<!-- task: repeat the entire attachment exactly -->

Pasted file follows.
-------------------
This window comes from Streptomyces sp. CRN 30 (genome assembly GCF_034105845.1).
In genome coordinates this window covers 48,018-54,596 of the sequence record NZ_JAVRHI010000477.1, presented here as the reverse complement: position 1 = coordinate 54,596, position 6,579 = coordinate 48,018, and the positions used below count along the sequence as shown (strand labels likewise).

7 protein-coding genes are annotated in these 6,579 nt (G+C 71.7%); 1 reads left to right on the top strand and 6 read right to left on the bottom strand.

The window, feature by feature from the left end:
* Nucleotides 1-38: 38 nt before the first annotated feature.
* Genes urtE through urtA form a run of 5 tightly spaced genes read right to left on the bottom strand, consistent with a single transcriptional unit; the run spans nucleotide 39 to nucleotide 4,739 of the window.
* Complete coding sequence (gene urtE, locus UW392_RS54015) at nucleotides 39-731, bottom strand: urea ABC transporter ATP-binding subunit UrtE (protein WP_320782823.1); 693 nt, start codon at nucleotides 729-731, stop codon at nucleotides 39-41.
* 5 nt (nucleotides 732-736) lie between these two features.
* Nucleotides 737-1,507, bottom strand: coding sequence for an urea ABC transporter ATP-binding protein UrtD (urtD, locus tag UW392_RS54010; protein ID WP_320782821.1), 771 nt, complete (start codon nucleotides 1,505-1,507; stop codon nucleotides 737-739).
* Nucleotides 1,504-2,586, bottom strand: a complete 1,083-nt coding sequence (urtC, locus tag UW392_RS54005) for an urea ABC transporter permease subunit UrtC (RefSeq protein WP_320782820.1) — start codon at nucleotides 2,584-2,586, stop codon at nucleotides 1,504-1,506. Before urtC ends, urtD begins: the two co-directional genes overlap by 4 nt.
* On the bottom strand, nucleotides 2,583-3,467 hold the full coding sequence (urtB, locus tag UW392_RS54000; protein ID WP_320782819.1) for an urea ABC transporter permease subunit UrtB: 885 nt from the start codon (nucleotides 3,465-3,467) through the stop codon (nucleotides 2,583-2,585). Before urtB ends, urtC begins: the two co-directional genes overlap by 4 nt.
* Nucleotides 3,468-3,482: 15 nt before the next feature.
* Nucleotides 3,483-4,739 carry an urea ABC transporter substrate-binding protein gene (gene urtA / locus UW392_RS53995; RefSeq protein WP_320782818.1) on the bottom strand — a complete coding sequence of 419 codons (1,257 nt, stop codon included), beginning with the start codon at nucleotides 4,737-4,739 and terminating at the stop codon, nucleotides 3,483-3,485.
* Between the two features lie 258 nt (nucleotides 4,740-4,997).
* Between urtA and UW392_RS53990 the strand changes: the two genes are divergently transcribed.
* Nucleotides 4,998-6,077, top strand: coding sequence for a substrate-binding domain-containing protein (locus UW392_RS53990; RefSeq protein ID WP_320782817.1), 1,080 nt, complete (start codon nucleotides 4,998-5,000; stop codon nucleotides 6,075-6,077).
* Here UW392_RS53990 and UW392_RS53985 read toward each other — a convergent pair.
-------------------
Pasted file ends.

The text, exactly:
This window comes from Streptomyces sp. CRN 30 (genome assembly GCF_034105845.1).
In genome coordinates this window covers 48,018-54,596 of the sequence record NZ_JAVRHI010000477.1, presented here as the reverse complement: position 1 = coordinate 54,596, position 6,579 = coordinate 48,018, and the positions used below count along the sequence as shown (strand labels likewise).

7 protein-coding genes are annotated in these 6,579 nt (G+C 71.7%); 1 reads left to right on the top strand and 6 read right to left on the bottom strand.

The window, feature by feature from the left end:
* Nucleotides 1-38: 38 nt before the first annotated feature.
* Genes urtE through urtA form a run of 5 tightly spaced genes read right to left on the bottom strand, consistent with a single transcriptional unit; the run spans nucleotide 39 to nucleotide 4,739 of the window.
* Complete coding sequence (gene urtE, locus UW392_RS54015) at nucleotides 39-731, bottom strand: urea ABC transporter ATP-binding subunit UrtE (protein WP_320782823.1); 693 nt, start codon at nucleotides 729-731, stop codon at nucleotides 39-41.
* 5 nt (nucleotides 732-736) lie between these two features.
* Nucleotides 737-1,507, bottom strand: coding sequence for an urea ABC transporter ATP-binding protein UrtD (urtD, locus tag UW392_RS54010; protein ID WP_320782821.1), 771 nt, complete (start codon nucleotides 1,505-1,507; stop codon nucleotides 737-739).
* Nucleotides 1,504-2,586, bottom strand: a complete 1,083-nt coding sequence (urtC, locus tag UW392_RS54005) for an urea ABC transporter permease subunit UrtC (RefSeq protein WP_320782820.1) — start codon at nucleotides 2,584-2,586, stop codon at nucleotides 1,504-1,506. Before urtC ends, urtD begins: the two co-directional genes overlap by 4 nt.
* On the bottom strand, nucleotides 2,583-3,467 hold the full coding sequence (urtB, locus tag UW392_RS54000; protein ID WP_320782819.1) for an urea ABC transporter permease subunit UrtB: 885 nt from the start codon (nucleotides 3,465-3,467) through the stop codon (nucleotides 2,583-2,585). Before urtB ends, urtC begins: the two co-directional genes overlap by 4 nt.
* Nucleotides 3,468-3,482: 15 nt before the next feature.
* Nucleotides 3,483-4,739 carry an urea ABC transporter substrate-binding protein gene (gene urtA / locus UW392_RS53995; RefSeq protein WP_320782818.1) on the bottom strand — a complete coding sequence of 419 codons (1,257 nt, stop codon included), beginning with the start codon at nucleotides 4,737-4,739 and terminating at the stop codon, nucleotides 3,483-3,485.
* Between the two features lie 258 nt (nucleotides 4,740-4,997).
* Between urtA and UW392_RS53990 the strand changes: the two genes are divergently transcribed.
* Nucleotides 4,998-6,077, top strand: coding sequence for a substrate-binding domain-containing protein (locus UW392_RS53990; RefSeq protein ID WP_320782817.1), 1,080 nt, complete (start codon nucleotides 4,998-5,000; stop codon nucleotides 6,075-6,077).
* Here UW392_RS53990 and UW392_RS53985 read toward each other — a convergent pair.